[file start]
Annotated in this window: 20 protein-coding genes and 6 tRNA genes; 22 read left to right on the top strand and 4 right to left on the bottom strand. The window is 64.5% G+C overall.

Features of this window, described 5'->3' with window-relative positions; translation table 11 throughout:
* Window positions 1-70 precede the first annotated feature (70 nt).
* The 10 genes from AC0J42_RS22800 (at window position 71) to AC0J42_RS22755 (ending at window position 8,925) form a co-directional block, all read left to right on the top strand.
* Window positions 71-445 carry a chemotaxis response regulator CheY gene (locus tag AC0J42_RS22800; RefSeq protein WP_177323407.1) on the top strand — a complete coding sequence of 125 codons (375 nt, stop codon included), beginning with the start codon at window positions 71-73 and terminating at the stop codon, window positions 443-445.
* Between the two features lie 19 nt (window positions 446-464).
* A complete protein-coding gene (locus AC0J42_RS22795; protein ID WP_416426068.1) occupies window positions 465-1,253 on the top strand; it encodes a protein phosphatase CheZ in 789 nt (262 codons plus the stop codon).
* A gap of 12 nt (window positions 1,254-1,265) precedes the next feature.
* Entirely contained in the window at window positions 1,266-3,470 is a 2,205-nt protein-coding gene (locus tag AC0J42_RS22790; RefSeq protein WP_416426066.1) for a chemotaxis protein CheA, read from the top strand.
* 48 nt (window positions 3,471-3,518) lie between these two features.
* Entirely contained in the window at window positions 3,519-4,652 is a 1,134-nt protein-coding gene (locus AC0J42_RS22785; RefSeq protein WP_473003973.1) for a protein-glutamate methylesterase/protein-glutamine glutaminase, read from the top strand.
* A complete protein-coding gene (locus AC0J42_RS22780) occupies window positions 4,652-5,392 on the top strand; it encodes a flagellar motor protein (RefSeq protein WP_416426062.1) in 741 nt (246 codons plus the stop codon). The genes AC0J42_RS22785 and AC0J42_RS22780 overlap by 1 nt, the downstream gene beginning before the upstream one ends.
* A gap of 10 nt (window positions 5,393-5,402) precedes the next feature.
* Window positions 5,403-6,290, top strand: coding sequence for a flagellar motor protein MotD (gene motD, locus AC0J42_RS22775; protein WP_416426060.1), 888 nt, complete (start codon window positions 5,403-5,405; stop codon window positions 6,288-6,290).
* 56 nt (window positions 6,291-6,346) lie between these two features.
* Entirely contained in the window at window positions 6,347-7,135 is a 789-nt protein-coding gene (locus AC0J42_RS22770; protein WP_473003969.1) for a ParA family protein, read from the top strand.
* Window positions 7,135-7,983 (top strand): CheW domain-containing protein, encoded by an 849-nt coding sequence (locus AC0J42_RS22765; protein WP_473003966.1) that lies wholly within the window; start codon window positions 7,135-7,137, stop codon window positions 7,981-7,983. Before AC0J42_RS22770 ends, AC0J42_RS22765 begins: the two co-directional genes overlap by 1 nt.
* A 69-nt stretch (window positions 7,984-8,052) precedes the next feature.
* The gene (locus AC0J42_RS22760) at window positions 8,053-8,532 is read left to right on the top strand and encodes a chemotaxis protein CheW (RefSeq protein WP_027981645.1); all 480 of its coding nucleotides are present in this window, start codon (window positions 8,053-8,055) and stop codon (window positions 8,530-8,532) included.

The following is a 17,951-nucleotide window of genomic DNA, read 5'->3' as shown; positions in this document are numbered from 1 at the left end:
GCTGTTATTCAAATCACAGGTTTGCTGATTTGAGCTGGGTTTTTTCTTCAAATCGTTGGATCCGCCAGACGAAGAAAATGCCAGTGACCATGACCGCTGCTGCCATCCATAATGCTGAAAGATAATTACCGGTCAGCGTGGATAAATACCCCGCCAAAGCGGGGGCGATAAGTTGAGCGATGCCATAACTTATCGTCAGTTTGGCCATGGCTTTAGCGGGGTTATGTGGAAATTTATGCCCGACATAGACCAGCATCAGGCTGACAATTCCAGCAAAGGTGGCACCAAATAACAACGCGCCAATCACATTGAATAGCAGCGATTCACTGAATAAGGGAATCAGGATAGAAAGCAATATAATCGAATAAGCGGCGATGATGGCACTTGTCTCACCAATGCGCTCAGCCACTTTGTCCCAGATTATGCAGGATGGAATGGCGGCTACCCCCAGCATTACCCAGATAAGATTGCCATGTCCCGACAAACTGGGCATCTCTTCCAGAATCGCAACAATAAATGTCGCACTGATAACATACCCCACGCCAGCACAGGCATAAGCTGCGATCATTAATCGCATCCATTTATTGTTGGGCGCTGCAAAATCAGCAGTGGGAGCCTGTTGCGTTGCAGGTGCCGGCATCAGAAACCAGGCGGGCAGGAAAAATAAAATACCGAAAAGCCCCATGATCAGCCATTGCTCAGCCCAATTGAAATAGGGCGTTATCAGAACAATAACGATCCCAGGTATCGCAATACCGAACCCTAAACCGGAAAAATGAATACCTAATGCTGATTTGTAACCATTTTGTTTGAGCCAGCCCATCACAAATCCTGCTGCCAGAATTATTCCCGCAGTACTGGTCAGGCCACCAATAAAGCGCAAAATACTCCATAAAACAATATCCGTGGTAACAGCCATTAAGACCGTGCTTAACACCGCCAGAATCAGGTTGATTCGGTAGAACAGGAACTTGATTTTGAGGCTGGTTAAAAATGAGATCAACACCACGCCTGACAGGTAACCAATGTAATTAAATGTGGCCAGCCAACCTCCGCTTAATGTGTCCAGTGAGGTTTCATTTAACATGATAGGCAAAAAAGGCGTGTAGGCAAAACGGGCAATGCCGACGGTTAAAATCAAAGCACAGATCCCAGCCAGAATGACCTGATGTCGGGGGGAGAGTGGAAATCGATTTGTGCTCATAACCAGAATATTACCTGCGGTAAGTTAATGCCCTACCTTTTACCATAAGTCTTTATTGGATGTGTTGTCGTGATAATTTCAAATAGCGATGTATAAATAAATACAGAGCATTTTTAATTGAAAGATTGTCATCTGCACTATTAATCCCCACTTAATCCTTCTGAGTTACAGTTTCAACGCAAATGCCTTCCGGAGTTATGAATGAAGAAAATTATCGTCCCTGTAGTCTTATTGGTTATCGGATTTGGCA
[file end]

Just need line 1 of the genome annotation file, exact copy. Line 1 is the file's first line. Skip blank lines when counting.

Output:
Annotated in this window: 20 protein-coding genes and 6 tRNA genes; 22 read left to right on the top strand and 4 right to left on the bottom strand. The window is 64.5% G+C overall.